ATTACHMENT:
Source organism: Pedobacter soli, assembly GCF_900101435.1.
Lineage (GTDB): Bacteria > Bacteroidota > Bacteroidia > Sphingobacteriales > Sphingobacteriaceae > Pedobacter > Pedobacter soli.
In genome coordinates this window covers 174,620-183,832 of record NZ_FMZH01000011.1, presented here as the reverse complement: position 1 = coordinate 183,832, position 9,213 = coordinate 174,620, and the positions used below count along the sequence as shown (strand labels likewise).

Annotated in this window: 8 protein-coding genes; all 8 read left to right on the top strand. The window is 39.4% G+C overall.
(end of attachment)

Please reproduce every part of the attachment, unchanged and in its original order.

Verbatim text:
Source organism: Pedobacter soli, assembly GCF_900101435.1.
Lineage (GTDB): Bacteria > Bacteroidota > Bacteroidia > Sphingobacteriales > Sphingobacteriaceae > Pedobacter > Pedobacter soli.
In genome coordinates this window covers 174,620-183,832 of record NZ_FMZH01000011.1, presented here as the reverse complement: position 1 = coordinate 183,832, position 9,213 = coordinate 174,620, and the positions used below count along the sequence as shown (strand labels likewise).

Annotated in this window: 8 protein-coding genes; all 8 read left to right on the top strand. The window is 39.4% G+C overall.